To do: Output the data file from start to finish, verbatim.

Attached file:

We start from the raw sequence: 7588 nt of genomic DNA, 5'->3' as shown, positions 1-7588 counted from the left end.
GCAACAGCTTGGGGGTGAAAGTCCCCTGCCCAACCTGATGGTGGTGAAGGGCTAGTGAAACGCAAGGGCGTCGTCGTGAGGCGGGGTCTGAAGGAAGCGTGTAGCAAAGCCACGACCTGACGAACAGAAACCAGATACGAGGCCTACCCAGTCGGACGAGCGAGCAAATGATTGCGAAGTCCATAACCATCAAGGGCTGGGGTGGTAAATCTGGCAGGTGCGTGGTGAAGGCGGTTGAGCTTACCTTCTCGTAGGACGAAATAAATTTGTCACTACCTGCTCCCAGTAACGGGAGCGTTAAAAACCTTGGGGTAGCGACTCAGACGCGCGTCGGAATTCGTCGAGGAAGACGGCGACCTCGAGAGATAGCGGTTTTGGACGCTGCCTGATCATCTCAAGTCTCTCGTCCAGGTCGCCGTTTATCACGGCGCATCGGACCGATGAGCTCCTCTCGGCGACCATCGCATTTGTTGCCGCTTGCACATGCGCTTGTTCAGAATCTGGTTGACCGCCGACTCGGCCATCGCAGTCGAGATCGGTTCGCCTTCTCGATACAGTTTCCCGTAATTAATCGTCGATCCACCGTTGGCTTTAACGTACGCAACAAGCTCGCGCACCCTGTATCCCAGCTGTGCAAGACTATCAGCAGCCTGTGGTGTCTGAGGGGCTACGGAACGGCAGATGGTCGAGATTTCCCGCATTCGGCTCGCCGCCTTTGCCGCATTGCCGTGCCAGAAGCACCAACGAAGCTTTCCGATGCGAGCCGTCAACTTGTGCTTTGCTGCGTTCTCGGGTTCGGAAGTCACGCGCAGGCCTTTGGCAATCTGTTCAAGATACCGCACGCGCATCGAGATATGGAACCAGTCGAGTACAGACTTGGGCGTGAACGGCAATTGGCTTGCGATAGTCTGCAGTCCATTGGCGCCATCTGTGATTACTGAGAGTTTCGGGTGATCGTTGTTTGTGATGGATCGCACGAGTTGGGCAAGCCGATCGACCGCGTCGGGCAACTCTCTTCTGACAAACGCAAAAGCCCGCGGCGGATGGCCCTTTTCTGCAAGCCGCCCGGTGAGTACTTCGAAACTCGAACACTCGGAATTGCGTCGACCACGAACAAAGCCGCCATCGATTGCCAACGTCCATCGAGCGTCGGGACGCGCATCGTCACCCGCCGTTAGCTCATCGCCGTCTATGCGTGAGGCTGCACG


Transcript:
We start from the raw sequence: 7588 nt of genomic DNA, 5'->3' as shown, positions 1-7588 counted from the left end.
GCAACAGCTTGGGGGTGAAAGTCCCCTGCCCAACCTGATGGTGGTGAAGGGCTAGTGAAACGCAAGGGCGTCGTCGTGAGGCGGGGTCTGAAGGAAGCGTGTAGCAAAGCCACGACCTGACGAACAGAAACCAGATACGAGGCCTACCCAGTCGGACGAGCGAGCAAATGATTGCGAAGTCCATAACCATCAAGGGCTGGGGTGGTAAATCTGGCAGGTGCGTGGTGAAGGCGGTTGAGCTTACCTTCTCGTAGGACGAAATAAATTTGTCACTACCTGCTCCCAGTAACGGGAGCGTTAAAAACCTTGGGGTAGCGACTCAGACGCGCGTCGGAATTCGTCGAGGAAGACGGCGACCTCGAGAGATAGCGGTTTTGGACGCTGCCTGATCATCTCAAGTCTCTCGTCCAGGTCGCCGTTTATCACGGCGCATCGGACCGATGAGCTCCTCTCGGCGACCATCGCATTTGTTGCCGCTTGCACATGCGCTTGTTCAGAATCTGGTTGACCGCCGACTCGGCCATCGCAGTCGAGATCGGTTCGCCTTCTCGATACAGTTTCCCGTAATTAATCGTCGATCCACCGTTGGCTTTAACGTACGCAACAAGCTCGCGCACCCTGTATCCCAGCTGTGCAAGACTATCAGCAGCCTGTGGTGTCTGAGGGGCTACGGAACGGCAGATGGTCGAGATTTCCCGCATTCGGCTCGCCGCCTTTGCCGCATTGCCGTGCCAGAAGCACCAACGAAGCTTTCCGATGCGAGCCGTCAACTTGTGCTTTGCTGCGTTCTCGGGTTCGGAAGTCACGCGCAGGCCTTTGGCAATCTGTTCAAGATACCGCACGCGCATCGAGATATGGAACCAGTCGAGTACAGACTTGGGCGTGAACGGCAATTGGCTTGCGATAGTCTGCAGTCCATTGGCGCCATCTGTGATTACTGAGAGTTTCGGGTGATCGTTGTTTGTGATGGATCGCACGAGTTGGGCAAGCCGATCGACCGCGTCGGGCAACTCTCTTCTGACAAACGCAAAAGCCCGCGGCGGATGGCCCTTTTCTGCAAGCCGCCCGGTGAGTACTTCGAAACTCGAACACTCGGAATTGCGTCGACCACGAACAAAGCCGCCATCGATTGCCAACGTCCATCGAGCGTCGGGACGCGCATCGTCACCCGCCGTTAGCTCATCGCCGTCTATGCGTGAGGCTGCACG